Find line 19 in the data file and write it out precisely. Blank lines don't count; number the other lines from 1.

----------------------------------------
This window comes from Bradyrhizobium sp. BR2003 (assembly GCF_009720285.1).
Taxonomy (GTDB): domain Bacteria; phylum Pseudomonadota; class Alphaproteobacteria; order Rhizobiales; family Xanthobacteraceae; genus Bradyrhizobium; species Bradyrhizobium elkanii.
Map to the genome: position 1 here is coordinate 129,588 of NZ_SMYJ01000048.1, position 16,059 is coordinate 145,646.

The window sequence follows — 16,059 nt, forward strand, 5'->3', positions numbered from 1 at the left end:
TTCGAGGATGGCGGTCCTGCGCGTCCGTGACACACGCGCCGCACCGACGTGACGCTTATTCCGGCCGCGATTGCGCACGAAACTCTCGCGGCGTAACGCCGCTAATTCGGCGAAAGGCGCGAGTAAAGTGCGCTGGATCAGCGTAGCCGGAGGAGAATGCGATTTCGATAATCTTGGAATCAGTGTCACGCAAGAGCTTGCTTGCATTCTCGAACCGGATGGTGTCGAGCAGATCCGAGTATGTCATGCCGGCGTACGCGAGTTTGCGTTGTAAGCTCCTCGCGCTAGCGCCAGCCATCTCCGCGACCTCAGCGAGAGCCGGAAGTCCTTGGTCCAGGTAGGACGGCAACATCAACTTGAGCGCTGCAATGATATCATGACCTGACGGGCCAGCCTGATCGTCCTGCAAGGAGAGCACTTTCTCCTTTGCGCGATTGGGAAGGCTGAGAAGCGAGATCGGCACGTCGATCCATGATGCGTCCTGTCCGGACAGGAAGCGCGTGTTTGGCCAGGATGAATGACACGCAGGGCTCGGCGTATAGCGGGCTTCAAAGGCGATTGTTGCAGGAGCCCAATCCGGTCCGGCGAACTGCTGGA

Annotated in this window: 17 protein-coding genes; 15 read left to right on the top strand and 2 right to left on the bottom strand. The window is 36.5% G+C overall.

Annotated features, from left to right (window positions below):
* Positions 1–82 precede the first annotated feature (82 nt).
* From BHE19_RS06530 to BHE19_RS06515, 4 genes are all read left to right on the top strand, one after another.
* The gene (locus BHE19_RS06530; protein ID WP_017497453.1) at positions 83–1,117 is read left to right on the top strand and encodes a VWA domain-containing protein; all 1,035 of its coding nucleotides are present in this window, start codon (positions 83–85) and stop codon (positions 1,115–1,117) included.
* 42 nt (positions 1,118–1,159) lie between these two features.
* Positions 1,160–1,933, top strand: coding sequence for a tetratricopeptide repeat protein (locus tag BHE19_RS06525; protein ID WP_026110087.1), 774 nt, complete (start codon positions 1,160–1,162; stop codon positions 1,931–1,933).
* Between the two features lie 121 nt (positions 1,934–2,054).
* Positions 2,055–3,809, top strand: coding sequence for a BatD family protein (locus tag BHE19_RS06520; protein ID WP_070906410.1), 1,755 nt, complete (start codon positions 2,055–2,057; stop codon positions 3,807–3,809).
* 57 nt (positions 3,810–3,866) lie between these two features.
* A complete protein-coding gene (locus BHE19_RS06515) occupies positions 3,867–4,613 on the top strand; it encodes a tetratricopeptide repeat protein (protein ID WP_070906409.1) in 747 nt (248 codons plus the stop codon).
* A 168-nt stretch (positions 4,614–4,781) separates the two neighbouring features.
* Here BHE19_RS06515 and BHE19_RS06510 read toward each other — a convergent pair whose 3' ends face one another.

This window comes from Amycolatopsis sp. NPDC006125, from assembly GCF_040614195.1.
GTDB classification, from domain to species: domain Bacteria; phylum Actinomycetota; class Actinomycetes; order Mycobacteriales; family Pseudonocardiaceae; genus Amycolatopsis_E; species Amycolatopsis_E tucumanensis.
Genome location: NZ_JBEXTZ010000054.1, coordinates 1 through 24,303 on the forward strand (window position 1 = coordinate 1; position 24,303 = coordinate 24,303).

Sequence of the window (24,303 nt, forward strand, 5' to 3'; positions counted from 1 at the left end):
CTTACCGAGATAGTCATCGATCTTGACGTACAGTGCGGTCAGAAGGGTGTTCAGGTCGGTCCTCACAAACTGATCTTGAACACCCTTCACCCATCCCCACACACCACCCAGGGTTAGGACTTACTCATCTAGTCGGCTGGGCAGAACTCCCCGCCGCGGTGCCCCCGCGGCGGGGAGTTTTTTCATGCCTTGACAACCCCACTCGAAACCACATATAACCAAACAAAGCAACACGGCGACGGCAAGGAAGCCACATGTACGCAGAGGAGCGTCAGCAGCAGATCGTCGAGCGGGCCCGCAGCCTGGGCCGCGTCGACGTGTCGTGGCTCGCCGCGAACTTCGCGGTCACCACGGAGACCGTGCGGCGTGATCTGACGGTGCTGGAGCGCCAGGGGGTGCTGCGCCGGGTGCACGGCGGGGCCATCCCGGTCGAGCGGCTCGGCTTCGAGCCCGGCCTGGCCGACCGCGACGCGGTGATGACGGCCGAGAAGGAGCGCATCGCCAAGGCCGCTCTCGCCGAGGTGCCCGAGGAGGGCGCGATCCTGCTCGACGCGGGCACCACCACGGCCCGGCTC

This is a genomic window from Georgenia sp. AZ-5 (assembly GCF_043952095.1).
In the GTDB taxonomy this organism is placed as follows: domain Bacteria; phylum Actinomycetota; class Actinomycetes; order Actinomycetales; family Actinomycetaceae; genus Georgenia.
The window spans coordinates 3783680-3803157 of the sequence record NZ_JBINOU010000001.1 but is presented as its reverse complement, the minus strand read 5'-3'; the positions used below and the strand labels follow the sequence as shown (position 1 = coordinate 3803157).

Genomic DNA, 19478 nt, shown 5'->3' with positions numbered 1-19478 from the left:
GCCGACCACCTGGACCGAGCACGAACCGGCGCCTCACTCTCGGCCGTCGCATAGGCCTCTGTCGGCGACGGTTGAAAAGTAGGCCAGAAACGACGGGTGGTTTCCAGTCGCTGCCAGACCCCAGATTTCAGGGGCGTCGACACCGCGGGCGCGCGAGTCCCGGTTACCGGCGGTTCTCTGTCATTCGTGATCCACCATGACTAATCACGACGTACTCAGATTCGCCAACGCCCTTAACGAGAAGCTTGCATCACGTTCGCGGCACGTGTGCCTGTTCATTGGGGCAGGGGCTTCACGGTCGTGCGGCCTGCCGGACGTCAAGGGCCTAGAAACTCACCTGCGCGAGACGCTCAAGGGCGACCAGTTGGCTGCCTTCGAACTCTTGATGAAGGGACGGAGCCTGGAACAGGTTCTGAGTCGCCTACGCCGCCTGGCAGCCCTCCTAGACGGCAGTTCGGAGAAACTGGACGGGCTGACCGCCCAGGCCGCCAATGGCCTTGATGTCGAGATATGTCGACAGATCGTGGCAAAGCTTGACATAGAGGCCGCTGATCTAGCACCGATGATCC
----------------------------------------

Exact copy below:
This window comes from Amycolatopsis sp. NPDC006125, from assembly GCF_040614195.1.